One of the main attractions planned for the inauguration of the National Campus will be a stunning exhibition about Chalcolithic Art from the Land of Israel in the Tom and Margot Pritzker Hall of Archaeology exhibition gallery. The 5,000 sq. foot climate controlled Hall of Archaeology is the main exhibition space in our National Campus, located along the east façade of the building and covered with a 130 foot long skylight allowing natural light to enter the entire space. Three corridors lead visitors from the gallery to the main open courtyard of the campus, and the fascinating work performed in three conservation centers located immediately below the Hall of Archaeology is viewable through the glass walls.

The Exhibition:

The Chalcolithic culture flourished in Israel from the fifth to the second half of the fourth millennium BCE. The distribution of settlements stretches from the Negev and the Judean Desert in the south to the Golan in the north, and includes dwelling, cult and burial sites. New production technologies were introduced during this period, and regional and inter-regional trade relations were strengthened. Pottery production became more industrial in nature, with the beginning of the use of the ‘slow wheel’ and improvements in firing techniques. For the first time, too, tools and prestige and religious objects were cast from copper, some of them using the ‘lost-wax’ casting technique. Alongside the metal industry, the basalt, bone, shell and ivory industries also thrived, and were used to create prestige and cult objects such as bowls, chalices, sculptures, figurines, beads and pendants.

Chalcolithic Art from the Land of Israel will explore this “metallurgical revolution” and the accompanying social and cultural changes through the presentation of nearly 200 objects some of them never before seen in Israel including copper objects from the 1961 excavations of the Cave of the Treasure hoard, anthropomorphic and zoomorphic ossuaries from the 1995 excavation at Peqi’in, technically elaborate wool and linen textiles, a wooden bow and walking stick, sandals and a carved wooden bowl from the Cave of the Warrior, recently excavated ceramic ware and exceptionally rendered figurines and ivory figurines. 

And what artistic marvels these artifacts are, many molded by lost-wax casting and given a sheen by alloys such as arsenic or antimony. Such conspicuous objects were found nowhere else in society, nor anywhere else in the Ancient Near East. They were only recovered at all because they were hidden away in desert caves when society collapsed. The Peqi’in cave was only discovered when a contractor unwittingly broke through the roof of the largest and most elaborate cemetery ever discovered from this period, leading the way to votive objects and ossuaries (bone boxes) exquisitely decorated with human faces and elaborately painted designs, more intricate and diverse than any previous discoveries. We are still not certain about the exact meaning of each motif, but it is clear that craftsmen made the boxes to honor certain of the dead. When viewed together, these objects reveal a dynamic world whose technological advancements revolutionized art and society.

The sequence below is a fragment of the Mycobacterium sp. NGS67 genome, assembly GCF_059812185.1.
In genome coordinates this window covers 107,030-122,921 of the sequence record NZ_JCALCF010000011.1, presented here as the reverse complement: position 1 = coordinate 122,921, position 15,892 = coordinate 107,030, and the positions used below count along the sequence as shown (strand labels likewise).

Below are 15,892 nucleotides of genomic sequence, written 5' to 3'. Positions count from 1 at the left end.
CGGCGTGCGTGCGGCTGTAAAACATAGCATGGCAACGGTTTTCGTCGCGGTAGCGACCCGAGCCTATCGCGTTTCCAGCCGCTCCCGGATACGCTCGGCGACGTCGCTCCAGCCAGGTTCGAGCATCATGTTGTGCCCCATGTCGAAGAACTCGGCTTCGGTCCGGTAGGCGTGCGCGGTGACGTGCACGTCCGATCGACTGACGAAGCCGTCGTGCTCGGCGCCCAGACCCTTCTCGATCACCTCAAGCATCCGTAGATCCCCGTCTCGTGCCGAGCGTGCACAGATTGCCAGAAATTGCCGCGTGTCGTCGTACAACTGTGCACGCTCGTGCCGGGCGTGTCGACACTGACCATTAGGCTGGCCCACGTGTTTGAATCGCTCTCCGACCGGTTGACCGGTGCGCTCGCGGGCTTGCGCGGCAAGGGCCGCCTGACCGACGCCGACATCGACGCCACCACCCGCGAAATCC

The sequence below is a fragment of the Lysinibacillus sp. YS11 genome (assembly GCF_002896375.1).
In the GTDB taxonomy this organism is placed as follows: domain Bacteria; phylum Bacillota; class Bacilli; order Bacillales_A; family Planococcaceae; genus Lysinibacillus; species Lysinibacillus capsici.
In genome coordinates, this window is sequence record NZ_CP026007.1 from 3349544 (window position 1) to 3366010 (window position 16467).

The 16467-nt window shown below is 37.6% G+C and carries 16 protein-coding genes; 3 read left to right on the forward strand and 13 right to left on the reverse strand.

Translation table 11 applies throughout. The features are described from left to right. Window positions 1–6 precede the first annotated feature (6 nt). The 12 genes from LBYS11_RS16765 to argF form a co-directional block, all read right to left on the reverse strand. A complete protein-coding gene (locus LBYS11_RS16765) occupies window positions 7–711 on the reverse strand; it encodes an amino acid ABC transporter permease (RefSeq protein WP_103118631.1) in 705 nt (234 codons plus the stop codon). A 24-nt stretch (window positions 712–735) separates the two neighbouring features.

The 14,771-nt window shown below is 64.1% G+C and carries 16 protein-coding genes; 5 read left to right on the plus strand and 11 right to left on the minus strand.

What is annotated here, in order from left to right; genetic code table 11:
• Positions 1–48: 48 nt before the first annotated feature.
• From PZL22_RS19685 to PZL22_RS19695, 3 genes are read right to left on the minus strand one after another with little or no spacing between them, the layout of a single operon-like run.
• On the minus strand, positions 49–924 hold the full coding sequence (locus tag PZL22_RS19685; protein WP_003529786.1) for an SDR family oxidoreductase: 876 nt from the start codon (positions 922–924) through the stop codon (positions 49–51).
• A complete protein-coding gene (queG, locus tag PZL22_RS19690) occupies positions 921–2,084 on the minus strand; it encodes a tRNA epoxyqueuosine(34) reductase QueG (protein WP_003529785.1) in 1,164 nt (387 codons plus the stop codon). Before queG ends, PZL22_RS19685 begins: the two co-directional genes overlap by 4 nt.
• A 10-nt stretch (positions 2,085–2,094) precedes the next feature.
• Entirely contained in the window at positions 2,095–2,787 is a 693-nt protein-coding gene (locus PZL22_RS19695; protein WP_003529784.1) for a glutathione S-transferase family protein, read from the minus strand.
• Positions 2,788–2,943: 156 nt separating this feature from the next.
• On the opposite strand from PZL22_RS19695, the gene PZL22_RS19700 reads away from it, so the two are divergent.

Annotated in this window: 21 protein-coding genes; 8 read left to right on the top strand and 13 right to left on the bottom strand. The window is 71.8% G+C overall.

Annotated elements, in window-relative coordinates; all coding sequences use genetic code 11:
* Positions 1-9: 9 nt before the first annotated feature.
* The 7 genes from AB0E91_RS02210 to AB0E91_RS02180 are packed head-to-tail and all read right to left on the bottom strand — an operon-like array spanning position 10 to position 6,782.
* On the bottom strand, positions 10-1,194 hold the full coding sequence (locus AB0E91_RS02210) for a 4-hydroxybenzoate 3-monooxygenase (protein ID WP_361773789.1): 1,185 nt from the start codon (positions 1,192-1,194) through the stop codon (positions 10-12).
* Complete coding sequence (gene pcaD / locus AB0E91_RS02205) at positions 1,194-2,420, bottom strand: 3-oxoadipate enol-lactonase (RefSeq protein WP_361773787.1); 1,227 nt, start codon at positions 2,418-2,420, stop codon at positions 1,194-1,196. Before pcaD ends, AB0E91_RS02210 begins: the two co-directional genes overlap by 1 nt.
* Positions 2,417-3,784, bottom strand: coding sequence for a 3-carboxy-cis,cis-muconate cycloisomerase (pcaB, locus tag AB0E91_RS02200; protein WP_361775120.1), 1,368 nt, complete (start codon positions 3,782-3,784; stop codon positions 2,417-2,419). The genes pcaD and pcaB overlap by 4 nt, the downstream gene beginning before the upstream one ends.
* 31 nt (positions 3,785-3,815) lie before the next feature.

The exhibition will also present for the first time ever a complete Chalcolithic period tomb that was excavated in the Galilee and is now part of the National Treasures.

The new exhibition will draw on the tremendous experience gained by the curators, archaeologists and scholars of the IAA from working on similar exhibitions for the Metropolitan Museum of Art, the NYU Institute for Advanced Study of the Ancient World and the Fine Arts Museums of San Francisco.

Additional Information about the Dead Sea Scrolls and the Israel Antiquities Authority:

Simon Schama in: The Story of the Jews

http://www.pbslearningmedia.org/resource/sotj14.socst.world.deadseascrolls/dead-sea-scrolls/

Conservation of the Dead Sea Scrolls special movie

https://www.youtube.com/watch?v=q8Nir9Jz53A

The official Dead Sea Scrolls website of the Israel Antiquities Authority

www.deadseascrolls.org.il

Dead Sea Scrolls App for Kids Dig Quest: Israel

http://www.cbn.com/cbnnews/insideisrael/2014/December/Dig-Quest-App-Lets-Kids-Explore-Ancient-Israel/

NYT Review of IAA Dead Sea Scrolls Exhibition at the Jewish Museum, NYC

http://www.nytimes.com/2008/10/07/arts/design/07scrol.html?pagewanted=all&_r=0

The National Campus for the Archaeology of Israel

http://archaeology.org.il/NCAIhome.html

National Campus Booklet

http://www.archaeology.org.il/FLASH/index.html

 

 

Additional information about the National Campus and the Chalcolithic period:

An interactive online version of the IAA’s “Copper Age” exhibition at the NYU ISAW

http://noasarai.com/ISAW/wp/

The Metropolitan Museum of Art long term loan exhibit from the IAA

http://www.metmuseum.org/visit/museum-map/galleries/ancient-near-east/402

“Journey to the Copper Age” Lecture organized by the IAA at the Metropolitan Museum of Art

http://www.metmuseum.org/metmedia/video/lectures/journey-to-the-copper-age?chanID=d0750b2f-6e57-4303-9641-881353290bf5

New York Times Review of the ISAW exhibition

http://www.nytimes.com/2014/02/22/arts/design/masters-of-fire-a-trove-of-copper-age-artifacts-from-israel.html?_r=0

The National Campus for the Archaeology of Israel

www.archaeology.org.il/NCAIhome.html

National Campus Booklet

http://www.archaeology.org.il/FLASH/index.html